Five thousand people in the U.S. are diagnosed with a neurological disease called ALS every year. Medical experts say it typically takes an average of two years to diagnose, but new research will likely make that timetable a lot shorter.
In 2019, Mark Weston and his wife, Kathleen, had their retirement all planned out.
"We were all set up for a sail off into the sunset and have a really fun retirement," Weston said. "We had, we bought a house on the coast of Maine several months earlier."
A week before the big move, he got a life-changing diagnosis.
"I got diagnosed with Amyotrophic lateral sclerosis, better known as ALS, better known as Lou Gehrig's disease," Weston said.
ALS is a progressive neurodegenerative disease that affects nerve cells in the brain and spinal cord.
"In the case of what I have, which is called limb onset ALS, you begin to lose the ability to do stuff like walk or stand up and sit down without assistance," Weston said. "Eventually, all the motor neurons fail, and you essentially become paralyzed and can no longer breathe."
There's no cure and no effective treatment as of yet. Weston wanted to contribute to research, so he asked to be a part of drug trials.
"And they said, 'Well, you're in a spot where you've had symptoms long enough that you're not that interesting to the drug investigators, to the sponsors of these experimental drugs,'" Weston recalled. "They want people who are more freshly symptomatic because you get better results."
He was still craving a sense of purpose.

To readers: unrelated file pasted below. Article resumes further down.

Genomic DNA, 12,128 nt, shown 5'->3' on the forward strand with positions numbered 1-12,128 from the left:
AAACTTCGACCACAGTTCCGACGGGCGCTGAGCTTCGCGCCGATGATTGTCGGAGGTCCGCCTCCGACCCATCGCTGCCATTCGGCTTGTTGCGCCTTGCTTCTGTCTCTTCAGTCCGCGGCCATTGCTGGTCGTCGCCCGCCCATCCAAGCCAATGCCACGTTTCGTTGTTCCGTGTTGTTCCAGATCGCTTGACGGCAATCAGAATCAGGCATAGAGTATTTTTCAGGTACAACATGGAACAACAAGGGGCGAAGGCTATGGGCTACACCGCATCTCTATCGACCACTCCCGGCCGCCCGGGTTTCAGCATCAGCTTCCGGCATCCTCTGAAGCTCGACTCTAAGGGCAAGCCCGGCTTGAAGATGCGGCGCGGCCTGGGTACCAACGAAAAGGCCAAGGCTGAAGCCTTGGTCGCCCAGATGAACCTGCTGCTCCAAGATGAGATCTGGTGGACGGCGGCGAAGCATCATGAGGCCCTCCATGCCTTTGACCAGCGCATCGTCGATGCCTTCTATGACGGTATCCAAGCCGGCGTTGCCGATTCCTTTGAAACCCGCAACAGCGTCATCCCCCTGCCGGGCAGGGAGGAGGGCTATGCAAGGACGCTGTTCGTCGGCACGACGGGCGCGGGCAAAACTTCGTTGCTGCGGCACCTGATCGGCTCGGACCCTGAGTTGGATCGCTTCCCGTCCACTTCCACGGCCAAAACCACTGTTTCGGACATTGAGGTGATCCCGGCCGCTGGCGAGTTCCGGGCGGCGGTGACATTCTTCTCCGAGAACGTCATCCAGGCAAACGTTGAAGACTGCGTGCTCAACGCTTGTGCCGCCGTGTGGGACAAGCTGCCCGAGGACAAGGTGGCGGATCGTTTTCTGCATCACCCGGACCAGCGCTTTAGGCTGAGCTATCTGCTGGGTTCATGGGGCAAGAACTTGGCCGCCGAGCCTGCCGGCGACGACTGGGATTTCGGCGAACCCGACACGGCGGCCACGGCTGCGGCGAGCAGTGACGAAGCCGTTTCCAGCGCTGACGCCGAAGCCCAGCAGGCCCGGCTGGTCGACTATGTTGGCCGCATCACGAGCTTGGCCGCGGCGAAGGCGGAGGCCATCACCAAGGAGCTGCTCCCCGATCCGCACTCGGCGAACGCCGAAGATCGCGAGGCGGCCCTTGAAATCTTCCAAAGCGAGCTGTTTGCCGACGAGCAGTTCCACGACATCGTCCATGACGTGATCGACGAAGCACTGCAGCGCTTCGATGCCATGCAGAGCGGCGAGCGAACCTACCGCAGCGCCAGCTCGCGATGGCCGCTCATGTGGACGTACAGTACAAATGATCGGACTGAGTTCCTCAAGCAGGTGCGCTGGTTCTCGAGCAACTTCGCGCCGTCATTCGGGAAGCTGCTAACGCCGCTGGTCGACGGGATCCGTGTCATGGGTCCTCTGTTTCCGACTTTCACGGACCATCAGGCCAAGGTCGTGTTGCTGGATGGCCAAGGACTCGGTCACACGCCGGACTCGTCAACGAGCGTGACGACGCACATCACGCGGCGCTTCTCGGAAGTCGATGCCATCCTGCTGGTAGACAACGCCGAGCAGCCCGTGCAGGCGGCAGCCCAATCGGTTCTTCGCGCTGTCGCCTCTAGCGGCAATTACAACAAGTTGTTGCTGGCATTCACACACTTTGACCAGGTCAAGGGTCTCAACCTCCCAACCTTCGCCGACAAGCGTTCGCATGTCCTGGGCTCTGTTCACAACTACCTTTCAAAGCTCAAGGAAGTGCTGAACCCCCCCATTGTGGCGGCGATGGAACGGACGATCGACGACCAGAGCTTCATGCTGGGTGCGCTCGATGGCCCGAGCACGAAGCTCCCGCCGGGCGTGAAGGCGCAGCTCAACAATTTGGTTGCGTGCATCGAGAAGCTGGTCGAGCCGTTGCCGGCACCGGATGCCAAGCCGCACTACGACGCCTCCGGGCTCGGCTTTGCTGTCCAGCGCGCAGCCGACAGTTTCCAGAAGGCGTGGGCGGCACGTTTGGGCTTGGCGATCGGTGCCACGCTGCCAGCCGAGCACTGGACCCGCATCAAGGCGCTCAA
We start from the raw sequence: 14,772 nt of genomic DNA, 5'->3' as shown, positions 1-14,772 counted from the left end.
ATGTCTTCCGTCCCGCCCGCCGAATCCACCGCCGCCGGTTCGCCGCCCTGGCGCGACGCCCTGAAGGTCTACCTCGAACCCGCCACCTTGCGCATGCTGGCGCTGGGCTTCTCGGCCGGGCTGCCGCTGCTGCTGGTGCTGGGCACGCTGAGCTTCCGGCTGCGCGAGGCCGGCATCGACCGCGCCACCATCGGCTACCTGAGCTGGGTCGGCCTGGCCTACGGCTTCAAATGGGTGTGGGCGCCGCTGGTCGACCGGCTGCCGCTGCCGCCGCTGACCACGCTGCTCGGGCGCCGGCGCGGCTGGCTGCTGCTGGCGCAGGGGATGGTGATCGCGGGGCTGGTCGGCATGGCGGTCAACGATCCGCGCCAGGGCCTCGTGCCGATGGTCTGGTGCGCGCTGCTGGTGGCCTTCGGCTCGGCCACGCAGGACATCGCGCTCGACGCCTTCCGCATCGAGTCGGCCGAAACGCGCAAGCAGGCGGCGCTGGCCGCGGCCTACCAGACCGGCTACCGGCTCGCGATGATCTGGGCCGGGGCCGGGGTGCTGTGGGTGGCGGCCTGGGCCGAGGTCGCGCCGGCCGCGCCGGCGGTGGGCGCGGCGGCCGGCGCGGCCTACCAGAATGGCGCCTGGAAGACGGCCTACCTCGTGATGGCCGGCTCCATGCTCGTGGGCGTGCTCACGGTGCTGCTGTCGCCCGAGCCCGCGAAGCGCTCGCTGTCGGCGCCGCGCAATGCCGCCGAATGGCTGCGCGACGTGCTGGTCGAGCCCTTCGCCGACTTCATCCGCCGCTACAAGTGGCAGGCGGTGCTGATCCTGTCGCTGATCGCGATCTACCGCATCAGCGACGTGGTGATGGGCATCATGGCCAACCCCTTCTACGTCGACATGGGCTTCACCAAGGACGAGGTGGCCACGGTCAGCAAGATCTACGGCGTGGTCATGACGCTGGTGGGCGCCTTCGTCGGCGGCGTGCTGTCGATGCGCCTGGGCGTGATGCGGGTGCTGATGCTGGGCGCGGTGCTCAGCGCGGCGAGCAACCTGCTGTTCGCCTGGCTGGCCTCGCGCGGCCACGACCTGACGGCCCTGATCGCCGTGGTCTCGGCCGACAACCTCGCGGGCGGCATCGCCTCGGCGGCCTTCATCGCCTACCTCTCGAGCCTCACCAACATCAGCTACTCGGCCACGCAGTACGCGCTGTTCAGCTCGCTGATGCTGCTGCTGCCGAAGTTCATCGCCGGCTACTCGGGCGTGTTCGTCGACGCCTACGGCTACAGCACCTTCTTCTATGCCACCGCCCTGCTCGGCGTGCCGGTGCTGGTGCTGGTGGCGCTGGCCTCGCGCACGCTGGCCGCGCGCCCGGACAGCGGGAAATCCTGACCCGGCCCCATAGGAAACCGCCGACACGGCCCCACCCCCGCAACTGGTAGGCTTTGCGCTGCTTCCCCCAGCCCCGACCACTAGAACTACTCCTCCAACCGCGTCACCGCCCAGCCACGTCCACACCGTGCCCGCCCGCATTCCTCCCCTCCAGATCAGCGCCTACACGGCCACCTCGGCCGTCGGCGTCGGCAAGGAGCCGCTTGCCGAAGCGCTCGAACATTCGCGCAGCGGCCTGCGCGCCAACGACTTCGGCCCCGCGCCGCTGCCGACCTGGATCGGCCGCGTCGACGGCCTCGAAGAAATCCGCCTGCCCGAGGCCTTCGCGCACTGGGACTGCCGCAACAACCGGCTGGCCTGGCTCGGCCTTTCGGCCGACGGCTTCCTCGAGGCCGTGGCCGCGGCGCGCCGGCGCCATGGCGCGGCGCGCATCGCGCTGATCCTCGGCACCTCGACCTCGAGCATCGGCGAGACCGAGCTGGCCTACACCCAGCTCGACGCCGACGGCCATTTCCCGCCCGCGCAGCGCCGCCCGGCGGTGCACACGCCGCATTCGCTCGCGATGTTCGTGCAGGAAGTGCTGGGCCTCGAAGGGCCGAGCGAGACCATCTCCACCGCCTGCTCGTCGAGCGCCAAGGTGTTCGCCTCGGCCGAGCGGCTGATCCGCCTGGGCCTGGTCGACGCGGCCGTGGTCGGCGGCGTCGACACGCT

"What am I going to do with my time?" Weston said. "I can't ride my horse anymore. I had to sell my motorcycle. I had to sell my bicycle. I can't even go hiking."
Weston says he was happy to learn of a research study that uses artificial intelligence to accurately document the progression of the disease. The hope is that it would help diagnose ALS earlier so people like Weston could be a part of drug trials.
"To me, it's like science fiction where they pinpoint different parts of your face and your musculature and your eye expressions," Weston said.
The nonprofit responsible for the study is EverythingALS. Indu Navar started it after losing her husband to ALS.
"Through that journey, I just realized that how behind we are in bringing, you know, technology and real innovation to these diseases, especially brain disease," Navar said.
The program uses sensors to track the degeneration of movement, speech and facial expressions over time. Participants are asked to do the 15-minute session once a month for five months.
"We measure the speech and video of people like the facial changes and gait changes, like how they move their balances and how they breathe and how they type, how they move their fingers," Navar said.
Navar says the research has been going great so far with 1,000 participants in only 14 months. She says she expects to put something in front of the FDA by the end of the year. What's really cool, is that she's using technology her husband created in the study.
"I really don't want him to be known as somebody who was lost to the disease," Navar said. "I want him to be known as somebody who solved, who helped solve the disease."